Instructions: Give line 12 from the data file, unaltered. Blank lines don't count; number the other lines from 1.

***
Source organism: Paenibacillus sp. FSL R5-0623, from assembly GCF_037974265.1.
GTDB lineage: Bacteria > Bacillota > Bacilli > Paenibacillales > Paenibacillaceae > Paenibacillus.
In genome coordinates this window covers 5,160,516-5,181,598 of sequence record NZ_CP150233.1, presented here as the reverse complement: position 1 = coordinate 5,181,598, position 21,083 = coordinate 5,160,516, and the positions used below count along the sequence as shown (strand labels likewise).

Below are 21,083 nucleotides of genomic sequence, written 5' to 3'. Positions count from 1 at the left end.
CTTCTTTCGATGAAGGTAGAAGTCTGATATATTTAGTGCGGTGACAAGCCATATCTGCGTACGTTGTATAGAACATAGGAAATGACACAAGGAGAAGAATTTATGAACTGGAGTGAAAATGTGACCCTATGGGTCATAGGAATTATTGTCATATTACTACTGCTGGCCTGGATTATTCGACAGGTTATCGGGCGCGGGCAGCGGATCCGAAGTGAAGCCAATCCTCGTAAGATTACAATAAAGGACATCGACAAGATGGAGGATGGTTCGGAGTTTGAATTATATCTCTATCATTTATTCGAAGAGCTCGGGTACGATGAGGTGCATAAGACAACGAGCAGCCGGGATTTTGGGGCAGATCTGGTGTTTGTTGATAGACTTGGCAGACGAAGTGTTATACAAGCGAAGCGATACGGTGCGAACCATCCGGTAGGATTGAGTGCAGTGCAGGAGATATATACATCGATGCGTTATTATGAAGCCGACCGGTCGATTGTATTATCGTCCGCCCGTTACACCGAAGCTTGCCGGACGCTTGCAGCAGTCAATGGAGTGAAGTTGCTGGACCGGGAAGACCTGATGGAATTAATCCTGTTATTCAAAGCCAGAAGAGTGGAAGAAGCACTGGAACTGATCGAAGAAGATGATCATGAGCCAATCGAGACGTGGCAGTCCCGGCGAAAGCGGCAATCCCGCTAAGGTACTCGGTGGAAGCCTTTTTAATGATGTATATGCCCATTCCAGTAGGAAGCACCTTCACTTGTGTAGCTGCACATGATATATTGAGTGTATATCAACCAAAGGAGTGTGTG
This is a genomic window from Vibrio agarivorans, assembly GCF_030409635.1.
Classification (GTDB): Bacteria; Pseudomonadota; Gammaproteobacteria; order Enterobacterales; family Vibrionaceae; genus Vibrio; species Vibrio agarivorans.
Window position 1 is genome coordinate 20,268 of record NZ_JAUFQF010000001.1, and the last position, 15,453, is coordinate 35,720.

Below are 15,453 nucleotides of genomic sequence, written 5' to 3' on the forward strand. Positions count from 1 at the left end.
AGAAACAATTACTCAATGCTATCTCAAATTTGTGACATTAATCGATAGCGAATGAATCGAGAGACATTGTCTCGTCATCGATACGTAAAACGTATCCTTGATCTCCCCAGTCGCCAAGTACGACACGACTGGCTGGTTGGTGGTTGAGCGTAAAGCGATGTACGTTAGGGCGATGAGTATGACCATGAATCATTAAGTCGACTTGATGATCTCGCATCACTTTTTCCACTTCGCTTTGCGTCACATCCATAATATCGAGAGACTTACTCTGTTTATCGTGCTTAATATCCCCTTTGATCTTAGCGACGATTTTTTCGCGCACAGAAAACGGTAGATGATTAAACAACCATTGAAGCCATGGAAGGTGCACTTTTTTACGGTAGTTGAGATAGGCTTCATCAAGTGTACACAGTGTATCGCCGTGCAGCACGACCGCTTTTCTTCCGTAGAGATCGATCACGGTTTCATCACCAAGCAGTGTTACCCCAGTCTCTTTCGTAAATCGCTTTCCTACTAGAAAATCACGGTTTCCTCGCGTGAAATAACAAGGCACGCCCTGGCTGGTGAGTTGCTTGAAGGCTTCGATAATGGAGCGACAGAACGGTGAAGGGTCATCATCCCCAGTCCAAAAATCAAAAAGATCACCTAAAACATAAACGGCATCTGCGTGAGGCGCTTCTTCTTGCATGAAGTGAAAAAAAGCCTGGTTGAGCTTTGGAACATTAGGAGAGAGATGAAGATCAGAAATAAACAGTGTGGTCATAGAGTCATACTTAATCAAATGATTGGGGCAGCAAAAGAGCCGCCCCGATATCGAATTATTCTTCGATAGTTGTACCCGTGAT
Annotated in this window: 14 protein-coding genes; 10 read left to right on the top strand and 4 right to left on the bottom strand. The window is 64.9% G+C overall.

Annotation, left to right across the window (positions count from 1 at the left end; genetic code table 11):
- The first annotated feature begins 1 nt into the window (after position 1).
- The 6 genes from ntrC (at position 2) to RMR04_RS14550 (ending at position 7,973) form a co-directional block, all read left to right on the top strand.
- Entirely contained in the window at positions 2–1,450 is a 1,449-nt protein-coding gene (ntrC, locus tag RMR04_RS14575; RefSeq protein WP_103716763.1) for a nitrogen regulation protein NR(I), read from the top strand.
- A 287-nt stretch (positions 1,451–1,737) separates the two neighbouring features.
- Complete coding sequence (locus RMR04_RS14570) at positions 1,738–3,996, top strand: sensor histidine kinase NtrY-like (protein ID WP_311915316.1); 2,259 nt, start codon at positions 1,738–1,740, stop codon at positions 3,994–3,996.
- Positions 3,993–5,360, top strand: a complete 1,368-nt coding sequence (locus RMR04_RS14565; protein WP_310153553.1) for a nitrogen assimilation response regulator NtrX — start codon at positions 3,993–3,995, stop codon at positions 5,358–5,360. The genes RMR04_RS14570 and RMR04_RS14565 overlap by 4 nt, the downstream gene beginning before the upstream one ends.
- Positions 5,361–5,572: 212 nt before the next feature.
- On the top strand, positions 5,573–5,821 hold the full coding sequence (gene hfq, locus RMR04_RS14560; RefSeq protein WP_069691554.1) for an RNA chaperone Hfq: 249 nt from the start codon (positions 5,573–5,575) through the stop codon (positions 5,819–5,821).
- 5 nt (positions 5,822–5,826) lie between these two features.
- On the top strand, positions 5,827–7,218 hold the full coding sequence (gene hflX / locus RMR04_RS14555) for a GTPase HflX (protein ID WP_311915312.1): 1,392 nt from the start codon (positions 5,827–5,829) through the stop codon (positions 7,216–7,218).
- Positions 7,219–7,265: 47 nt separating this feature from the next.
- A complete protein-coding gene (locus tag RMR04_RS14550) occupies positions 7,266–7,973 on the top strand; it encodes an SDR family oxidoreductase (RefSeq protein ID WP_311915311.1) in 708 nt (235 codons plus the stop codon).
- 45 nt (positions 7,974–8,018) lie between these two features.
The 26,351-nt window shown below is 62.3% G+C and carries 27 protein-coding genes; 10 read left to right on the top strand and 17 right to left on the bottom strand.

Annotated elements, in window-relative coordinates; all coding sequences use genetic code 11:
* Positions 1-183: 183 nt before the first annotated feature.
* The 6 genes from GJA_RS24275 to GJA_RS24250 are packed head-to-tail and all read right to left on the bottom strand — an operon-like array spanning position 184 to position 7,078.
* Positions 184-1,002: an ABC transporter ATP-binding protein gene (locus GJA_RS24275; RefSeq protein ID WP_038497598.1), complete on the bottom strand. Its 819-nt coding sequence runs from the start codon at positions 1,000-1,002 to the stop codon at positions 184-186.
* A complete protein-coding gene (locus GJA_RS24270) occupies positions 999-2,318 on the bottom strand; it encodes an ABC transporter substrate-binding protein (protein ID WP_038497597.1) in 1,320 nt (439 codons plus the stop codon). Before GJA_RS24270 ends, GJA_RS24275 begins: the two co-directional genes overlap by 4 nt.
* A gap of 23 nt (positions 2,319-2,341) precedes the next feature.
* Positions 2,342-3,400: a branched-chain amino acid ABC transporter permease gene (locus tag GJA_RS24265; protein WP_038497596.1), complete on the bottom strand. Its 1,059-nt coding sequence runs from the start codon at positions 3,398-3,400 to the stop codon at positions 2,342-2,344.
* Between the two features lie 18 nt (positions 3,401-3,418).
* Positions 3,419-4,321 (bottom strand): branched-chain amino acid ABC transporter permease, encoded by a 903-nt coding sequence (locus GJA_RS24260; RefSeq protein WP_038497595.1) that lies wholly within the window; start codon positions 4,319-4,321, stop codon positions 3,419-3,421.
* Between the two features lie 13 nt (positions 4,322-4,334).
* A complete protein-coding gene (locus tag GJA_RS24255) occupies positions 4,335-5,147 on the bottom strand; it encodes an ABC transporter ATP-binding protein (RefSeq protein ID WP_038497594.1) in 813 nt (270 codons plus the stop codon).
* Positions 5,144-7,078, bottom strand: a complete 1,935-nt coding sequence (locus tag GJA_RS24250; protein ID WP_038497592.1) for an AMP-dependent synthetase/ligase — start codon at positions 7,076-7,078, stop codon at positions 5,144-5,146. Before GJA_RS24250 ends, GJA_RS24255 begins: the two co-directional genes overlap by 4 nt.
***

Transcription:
Annotation, left to right across the window (positions count from 1 at the left end; genetic code table 11):